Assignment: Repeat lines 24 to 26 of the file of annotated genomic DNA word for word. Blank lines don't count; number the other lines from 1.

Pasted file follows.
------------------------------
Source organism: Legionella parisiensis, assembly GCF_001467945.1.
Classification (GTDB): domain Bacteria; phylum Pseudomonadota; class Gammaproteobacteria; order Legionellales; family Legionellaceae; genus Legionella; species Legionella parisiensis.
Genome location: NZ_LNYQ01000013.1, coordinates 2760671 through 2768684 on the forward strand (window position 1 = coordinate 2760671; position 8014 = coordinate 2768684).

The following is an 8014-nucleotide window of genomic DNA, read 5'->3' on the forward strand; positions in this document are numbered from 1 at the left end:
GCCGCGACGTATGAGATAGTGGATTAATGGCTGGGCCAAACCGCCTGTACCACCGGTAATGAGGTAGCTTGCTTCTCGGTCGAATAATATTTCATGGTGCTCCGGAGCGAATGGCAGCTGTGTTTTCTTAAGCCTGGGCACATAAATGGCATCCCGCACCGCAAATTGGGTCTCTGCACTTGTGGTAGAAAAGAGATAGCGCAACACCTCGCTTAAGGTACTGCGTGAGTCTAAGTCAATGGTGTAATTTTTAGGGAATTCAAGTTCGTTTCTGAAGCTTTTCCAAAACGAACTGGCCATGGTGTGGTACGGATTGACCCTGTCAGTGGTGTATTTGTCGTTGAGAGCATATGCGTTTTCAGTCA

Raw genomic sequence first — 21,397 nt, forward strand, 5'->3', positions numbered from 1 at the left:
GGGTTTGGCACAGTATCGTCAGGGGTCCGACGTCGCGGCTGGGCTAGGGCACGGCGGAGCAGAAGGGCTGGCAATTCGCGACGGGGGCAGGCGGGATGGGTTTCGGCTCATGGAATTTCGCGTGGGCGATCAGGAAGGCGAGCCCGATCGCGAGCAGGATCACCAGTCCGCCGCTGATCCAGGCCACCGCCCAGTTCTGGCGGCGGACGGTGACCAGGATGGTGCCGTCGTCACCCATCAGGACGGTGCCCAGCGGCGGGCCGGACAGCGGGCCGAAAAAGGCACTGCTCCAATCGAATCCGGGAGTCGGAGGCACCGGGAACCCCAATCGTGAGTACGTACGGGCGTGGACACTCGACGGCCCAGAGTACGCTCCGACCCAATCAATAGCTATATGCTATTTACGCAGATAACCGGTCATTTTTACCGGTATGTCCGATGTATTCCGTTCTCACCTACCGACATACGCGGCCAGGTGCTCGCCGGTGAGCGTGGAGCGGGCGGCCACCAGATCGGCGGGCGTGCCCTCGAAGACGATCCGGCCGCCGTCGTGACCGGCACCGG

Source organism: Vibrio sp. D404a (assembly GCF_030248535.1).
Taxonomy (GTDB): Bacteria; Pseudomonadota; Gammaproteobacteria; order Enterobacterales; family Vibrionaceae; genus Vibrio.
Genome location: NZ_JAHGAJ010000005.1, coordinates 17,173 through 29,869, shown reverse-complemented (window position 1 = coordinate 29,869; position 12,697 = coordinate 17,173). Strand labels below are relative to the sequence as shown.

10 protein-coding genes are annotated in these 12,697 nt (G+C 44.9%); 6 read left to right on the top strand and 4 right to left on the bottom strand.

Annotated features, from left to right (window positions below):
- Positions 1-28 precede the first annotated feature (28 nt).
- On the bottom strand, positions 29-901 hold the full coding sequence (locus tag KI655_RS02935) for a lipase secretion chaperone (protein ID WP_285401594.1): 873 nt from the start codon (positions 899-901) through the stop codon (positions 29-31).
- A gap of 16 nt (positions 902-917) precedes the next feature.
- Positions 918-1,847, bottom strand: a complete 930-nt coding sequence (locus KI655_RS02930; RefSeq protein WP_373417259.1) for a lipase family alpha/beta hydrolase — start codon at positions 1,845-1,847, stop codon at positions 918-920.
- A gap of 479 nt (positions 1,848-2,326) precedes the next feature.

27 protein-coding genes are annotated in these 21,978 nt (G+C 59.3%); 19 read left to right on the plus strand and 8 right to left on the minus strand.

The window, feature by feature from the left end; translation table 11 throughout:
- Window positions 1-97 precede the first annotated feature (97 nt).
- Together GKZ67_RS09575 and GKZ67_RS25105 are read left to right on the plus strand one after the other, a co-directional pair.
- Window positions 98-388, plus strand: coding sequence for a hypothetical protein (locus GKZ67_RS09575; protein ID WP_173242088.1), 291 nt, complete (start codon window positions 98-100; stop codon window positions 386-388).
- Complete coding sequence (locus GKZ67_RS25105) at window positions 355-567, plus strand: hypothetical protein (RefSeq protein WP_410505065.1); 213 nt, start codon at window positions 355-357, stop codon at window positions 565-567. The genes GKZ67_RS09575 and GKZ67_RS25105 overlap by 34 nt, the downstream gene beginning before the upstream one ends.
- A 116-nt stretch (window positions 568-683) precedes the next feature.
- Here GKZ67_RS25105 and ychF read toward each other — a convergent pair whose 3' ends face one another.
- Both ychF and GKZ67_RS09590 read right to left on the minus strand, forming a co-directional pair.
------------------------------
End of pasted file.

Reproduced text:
- A 116-nt stretch (window positions 568-683) precedes the next feature.
- Here GKZ67_RS25105 and ychF read toward each other — a convergent pair whose 3' ends face one another.
- Both ychF and GKZ67_RS09590 read right to left on the minus strand, forming a co-directional pair.